Fleet News

MINI Cooper Convertible

MINI

Review

It's the equivalent of a little puppy in automotive terms.

Who cannot fail to be won over by it cute, chunky proportions, it big loveable face and wagging tail? Even me, an old cynic when it comes to product so conspicuously tugging at the heartstrings like this, couldn't help thinking I needed one of these on my drive.

Looking at it, I'm of the belief that to own a MINI Convertible you need to be young and female, but according to the marketing department, orders for the car so far have ranged across both sexes and all age groups, fleet and retail.

The firm reckons that 20% of all MINIs sold from now on will be Convertibles, which is a hefty slice, and about 15% of those should be fleet cars, although the number of small business purchases which don't come under fleet registrations, and cash-for-car buyers should be high. In fact, I can envision female executives all over the country opting out of company car schemes to get their hands on one of these little cuties.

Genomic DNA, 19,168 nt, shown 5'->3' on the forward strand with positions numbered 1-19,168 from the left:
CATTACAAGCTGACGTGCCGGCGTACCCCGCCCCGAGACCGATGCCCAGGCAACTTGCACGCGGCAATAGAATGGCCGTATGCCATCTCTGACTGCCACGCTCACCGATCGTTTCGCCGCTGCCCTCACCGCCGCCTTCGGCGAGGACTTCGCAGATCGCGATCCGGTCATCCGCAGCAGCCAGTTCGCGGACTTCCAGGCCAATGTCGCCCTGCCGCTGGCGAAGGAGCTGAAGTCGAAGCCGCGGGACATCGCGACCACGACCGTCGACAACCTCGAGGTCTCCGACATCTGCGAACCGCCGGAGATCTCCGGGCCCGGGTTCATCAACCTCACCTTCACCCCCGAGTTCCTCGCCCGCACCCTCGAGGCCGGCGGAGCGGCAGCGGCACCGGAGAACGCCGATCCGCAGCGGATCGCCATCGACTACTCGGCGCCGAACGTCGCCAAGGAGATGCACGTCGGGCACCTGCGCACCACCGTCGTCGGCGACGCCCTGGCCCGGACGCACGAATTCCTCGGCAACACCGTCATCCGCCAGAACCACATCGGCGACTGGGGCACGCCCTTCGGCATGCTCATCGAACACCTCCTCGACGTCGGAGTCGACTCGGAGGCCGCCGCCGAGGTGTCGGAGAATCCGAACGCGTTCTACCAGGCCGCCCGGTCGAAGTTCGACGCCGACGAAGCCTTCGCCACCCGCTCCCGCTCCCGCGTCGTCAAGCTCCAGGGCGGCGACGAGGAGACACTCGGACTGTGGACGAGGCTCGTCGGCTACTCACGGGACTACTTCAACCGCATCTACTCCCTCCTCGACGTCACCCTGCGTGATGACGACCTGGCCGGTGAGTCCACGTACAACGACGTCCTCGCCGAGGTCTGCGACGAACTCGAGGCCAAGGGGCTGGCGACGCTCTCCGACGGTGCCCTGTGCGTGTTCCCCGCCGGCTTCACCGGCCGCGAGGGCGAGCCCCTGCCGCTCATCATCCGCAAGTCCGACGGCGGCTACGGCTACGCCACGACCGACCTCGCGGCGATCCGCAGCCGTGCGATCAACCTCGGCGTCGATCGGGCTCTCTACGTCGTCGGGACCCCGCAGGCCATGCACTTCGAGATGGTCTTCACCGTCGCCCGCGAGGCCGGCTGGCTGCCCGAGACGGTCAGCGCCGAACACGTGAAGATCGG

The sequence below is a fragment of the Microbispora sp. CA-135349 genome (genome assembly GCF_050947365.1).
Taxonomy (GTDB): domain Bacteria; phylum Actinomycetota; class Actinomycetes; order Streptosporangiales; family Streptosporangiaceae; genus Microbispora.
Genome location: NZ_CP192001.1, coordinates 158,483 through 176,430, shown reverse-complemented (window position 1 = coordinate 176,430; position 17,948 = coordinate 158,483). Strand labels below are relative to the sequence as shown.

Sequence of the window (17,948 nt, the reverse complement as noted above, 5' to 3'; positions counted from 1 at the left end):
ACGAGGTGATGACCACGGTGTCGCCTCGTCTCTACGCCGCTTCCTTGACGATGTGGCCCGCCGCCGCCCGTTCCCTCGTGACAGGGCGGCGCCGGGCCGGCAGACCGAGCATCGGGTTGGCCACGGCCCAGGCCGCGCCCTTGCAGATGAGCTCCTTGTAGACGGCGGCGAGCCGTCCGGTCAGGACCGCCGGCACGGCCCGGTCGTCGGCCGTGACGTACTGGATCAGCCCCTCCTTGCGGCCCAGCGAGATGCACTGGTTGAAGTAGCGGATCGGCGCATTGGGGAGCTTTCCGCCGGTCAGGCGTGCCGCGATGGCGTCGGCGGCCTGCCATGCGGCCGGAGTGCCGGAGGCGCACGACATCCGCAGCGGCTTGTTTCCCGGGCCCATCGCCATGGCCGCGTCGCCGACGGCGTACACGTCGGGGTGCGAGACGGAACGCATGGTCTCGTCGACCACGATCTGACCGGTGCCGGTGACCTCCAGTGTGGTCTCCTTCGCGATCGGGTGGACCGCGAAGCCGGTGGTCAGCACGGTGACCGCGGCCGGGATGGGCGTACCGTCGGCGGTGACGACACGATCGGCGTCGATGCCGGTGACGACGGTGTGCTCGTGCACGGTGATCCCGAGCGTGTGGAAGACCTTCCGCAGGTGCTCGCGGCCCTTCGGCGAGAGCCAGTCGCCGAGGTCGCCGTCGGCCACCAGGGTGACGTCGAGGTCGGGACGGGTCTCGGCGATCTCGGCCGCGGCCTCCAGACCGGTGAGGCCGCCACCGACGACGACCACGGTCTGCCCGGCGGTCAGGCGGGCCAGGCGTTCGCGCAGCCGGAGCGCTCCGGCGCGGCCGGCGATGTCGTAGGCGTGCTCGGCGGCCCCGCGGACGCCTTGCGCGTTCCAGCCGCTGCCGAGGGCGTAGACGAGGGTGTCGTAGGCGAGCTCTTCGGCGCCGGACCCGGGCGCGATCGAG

They'll have a long wait though, because the UK allocation of about 5,000 cars is already pretty much sold out for this year.

##Cooperconv--none##

So why will the Convertible be so popular? Well, the MINI is a car that people fall in love with, and in the UK everybody loves a soft-top – they sell by the bucketload. So combining those two automotive darlings together is a sure-fire, iron-clad, Brad and Jen-style winning recipe.